ers of aging services; from Texas to Washington State to Maine to South Carolina and most points in between. Thus, my colleagues and I have been schooled in what happens on the ground when people need and use long-term services and sup- Long-term-care planning and reform is ‘an uphill climb so steep most people don’t like to think about it.’ ports (LTSS). This situation is foremost on their minds, and they deal with it for a living. Despite that, what an eye opener it was for this former federal employee!

LTSS in America: An Unsustainable, Unplanned Landscape

“The current state of LTSS fnancing is unsus- tainable,” as Lepore reminds us in his sweep- ing description of the checkered, and as yet unsuccessful, history of the nation’s attempts to address the problem of paying for LTC (page 10).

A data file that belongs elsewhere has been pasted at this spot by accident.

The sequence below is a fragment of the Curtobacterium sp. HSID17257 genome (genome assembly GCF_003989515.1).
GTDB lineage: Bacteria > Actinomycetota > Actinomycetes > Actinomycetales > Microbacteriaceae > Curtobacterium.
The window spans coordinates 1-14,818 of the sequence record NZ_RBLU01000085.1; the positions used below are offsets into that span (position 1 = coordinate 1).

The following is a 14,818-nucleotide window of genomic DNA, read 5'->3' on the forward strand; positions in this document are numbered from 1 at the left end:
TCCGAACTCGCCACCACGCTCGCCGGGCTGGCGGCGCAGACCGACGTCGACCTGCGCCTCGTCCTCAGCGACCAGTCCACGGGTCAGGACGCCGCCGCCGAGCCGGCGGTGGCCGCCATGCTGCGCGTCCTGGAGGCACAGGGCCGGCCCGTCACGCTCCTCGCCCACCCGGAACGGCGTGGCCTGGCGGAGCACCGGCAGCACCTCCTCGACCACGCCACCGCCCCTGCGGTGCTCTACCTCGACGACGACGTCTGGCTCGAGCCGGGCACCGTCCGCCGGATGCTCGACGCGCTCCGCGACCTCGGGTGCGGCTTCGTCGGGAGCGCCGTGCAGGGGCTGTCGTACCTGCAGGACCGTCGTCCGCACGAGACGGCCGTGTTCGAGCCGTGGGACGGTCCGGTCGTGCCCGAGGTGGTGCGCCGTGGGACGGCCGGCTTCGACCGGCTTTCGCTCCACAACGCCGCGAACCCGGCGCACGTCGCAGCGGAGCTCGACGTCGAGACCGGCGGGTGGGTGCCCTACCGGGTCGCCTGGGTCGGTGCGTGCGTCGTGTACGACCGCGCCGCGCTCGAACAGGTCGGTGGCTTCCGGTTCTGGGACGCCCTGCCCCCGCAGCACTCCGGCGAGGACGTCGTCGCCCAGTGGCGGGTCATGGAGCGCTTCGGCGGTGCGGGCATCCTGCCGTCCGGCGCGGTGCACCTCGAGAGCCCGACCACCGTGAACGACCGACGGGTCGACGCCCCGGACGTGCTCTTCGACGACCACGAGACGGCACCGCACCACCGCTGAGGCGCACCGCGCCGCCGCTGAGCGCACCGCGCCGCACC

abstract Half of America’s 65-year-olds will need some paid long-term-care (LTC) services before they die, yet decreasing numbers of them have planned for a healthy retirement and even fewer for the possible need for paid LTC. Many still wrongly believe Medicare covers LTC. Medicaid is the largest public payer of these services, but eligibility depends upon having very few financial resources. Debate continues about how government, individuals, and-or other private sector actors might solve this dilemma. This article provides an overview of the attitudinal, economic, and structural challenges and offers insights into building a solution. | key words: long-term care, retirement, Medicaid, Medicare, LTC funding

8 | Spring 2019

The Financing of Long-Term Care: An American Conundrum